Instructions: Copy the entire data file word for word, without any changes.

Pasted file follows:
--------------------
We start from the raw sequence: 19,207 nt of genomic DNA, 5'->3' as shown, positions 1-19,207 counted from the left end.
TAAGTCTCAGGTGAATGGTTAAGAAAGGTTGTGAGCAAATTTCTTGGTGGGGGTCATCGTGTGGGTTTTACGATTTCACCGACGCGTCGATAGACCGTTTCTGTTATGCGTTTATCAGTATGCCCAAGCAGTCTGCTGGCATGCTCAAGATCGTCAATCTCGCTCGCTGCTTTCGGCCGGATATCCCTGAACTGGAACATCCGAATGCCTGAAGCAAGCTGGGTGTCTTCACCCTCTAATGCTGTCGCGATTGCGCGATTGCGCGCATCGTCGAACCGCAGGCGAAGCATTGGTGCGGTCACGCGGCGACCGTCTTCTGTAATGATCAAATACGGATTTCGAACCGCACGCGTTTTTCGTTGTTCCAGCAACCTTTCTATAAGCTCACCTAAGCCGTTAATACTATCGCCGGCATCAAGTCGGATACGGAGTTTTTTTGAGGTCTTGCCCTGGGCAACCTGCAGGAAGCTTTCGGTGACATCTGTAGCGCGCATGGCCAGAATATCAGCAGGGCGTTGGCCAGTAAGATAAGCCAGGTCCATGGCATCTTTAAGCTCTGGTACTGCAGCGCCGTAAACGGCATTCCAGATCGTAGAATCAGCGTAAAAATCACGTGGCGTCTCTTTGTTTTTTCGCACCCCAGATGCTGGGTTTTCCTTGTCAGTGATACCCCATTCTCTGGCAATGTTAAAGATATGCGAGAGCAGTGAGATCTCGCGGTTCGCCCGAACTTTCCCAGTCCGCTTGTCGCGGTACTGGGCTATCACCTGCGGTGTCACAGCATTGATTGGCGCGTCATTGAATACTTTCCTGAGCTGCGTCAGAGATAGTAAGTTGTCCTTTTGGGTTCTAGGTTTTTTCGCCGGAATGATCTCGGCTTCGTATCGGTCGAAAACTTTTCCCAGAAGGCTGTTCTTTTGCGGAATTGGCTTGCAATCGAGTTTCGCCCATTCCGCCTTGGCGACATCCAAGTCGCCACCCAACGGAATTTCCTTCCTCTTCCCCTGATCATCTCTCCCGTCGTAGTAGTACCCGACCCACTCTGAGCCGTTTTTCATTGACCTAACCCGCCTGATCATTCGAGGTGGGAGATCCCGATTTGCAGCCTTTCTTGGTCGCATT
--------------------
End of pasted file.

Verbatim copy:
We start from the raw sequence: 19,207 nt of genomic DNA, 5'->3' as shown, positions 1-19,207 counted from the left end.
TAAGTCTCAGGTGAATGGTTAAGAAAGGTTGTGAGCAAATTTCTTGGTGGGGGTCATCGTGTGGGTTTTACGATTTCACCGACGCGTCGATAGACCGTTTCTGTTATGCGTTTATCAGTATGCCCAAGCAGTCTGCTGGCATGCTCAAGATCGTCAATCTCGCTCGCTGCTTTCGGCCGGATATCCCTGAACTGGAACATCCGAATGCCTGAAGCAAGCTGGGTGTCTTCACCCTCTAATGCTGTCGCGATTGCGCGATTGCGCGCATCGTCGAACCGCAGGCGAAGCATTGGTGCGGTCACGCGGCGACCGTCTTCTGTAATGATCAAATACGGATTTCGAACCGCACGCGTTTTTCGTTGTTCCAGCAACCTTTCTATAAGCTCACCTAAGCCGTTAATACTATCGCCGGCATCAAGTCGGATACGGAGTTTTTTTGAGGTCTTGCCCTGGGCAACCTGCAGGAAGCTTTCGGTGACATCTGTAGCGCGCATGGCCAGAATATCAGCAGGGCGTTGGCCAGTAAGATAAGCCAGGTCCATGGCATCTTTAAGCTCTGGTACTGCAGCGCCGTAAACGGCATTCCAGATCGTAGAATCAGCGTAAAAATCACGTGGCGTCTCTTTGTTTTTTCGCACCCCAGATGCTGGGTTTTCCTTGTCAGTGATACCCCATTCTCTGGCAATGTTAAAGATATGCGAGAGCAGTGAGATCTCGCGGTTCGCCCGAACTTTCCCAGTCCGCTTGTCGCGGTACTGGGCTATCACCTGCGGTGTCACAGCATTGATTGGCGCGTCATTGAATACTTTCCTGAGCTGCGTCAGAGATAGTAAGTTGTCCTTTTGGGTTCTAGGTTTTTTCGCCGGAATGATCTCGGCTTCGTATCGGTCGAAAACTTTTCCCAGAAGGCTGTTCTTTTGCGGAATTGGCTTGCAATCGAGTTTCGCCCATTCCGCCTTGGCGACATCCAAGTCGCCACCCAACGGAATTTCCTTCCTCTTCCCCTGATCATCTCTCCCGTCGTAGTAGTACCCGACCCACTCTGAGCCGTTTTTCATTGACCTAACCCGCCTGATCATTCGAGGTGGGAGATCCCGATTTGCAGCCTTTCTTGGTCGCATT